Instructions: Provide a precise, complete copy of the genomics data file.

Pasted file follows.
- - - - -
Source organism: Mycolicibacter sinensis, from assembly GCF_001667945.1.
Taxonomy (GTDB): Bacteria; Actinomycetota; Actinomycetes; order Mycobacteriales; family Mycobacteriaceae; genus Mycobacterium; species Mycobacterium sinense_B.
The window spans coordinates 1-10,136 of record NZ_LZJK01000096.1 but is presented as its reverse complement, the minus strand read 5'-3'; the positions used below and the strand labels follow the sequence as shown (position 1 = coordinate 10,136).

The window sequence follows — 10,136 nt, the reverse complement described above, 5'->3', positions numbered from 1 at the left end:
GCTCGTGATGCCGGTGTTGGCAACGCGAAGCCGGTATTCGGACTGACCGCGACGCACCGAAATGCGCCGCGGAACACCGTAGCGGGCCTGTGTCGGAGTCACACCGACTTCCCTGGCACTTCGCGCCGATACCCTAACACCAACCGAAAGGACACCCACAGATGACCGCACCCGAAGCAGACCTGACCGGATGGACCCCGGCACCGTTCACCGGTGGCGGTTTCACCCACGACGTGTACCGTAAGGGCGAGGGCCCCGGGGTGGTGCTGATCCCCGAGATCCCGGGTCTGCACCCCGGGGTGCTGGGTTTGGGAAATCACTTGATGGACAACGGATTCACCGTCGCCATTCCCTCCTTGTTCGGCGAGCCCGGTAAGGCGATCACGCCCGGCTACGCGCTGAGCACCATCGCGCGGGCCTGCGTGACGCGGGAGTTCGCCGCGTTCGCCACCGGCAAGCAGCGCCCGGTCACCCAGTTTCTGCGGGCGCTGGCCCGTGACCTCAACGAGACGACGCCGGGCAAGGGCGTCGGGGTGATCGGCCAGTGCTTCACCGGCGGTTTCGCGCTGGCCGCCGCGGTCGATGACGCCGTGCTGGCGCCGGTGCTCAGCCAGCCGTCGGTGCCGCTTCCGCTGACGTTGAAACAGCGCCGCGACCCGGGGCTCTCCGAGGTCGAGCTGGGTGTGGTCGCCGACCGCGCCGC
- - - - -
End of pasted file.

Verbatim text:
Source organism: Mycolicibacter sinensis, from assembly GCF_001667945.1.
Taxonomy (GTDB): Bacteria; Actinomycetota; Actinomycetes; order Mycobacteriales; family Mycobacteriaceae; genus Mycobacterium; species Mycobacterium sinense_B.
The window spans coordinates 1-10,136 of record NZ_LZJK01000096.1 but is presented as its reverse complement, the minus strand read 5'-3'; the positions used below and the strand labels follow the sequence as shown (position 1 = coordinate 10,136).

The window sequence follows — 10,136 nt, the reverse complement described above, 5'->3', positions numbered from 1 at the left end:
GCTCGTGATGCCGGTGTTGGCAACGCGAAGCCGGTATTCGGACTGACCGCGACGCACCGAAATGCGCCGCGGAACACCGTAGCGGGCCTGTGTCGGAGTCACACCGACTTCCCTGGCACTTCGCGCCGATACCCTAACACCAACCGAAAGGACACCCACAGATGACCGCACCCGAAGCAGACCTGACCGGATGGACCCCGGCACCGTTCACCGGTGGCGGTTTCACCCACGACGTGTACCGTAAGGGCGAGGGCCCCGGGGTGGTGCTGATCCCCGAGATCCCGGGTCTGCACCCCGGGGTGCTGGGTTTGGGAAATCACTTGATGGACAACGGATTCACCGTCGCCATTCCCTCCTTGTTCGGCGAGCCCGGTAAGGCGATCACGCCCGGCTACGCGCTGAGCACCATCGCGCGGGCCTGCGTGACGCGGGAGTTCGCCGCGTTCGCCACCGGCAAGCAGCGCCCGGTCACCCAGTTTCTGCGGGCGCTGGCCCGTGACCTCAACGAGACGACGCCGGGCAAGGGCGTCGGGGTGATCGGCCAGTGCTTCACCGGCGGTTTCGCGCTGGCCGCCGCGGTCGATGACGCCGTGCTGGCGCCGGTGCTCAGCCAGCCGTCGGTGCCGCTTCCGCTGACGTTGAAACAGCGCCGCGACCCGGGGCTCTCCGAGGTCGAGCTGGGTGTGGTCGCCGACCGCGCCGC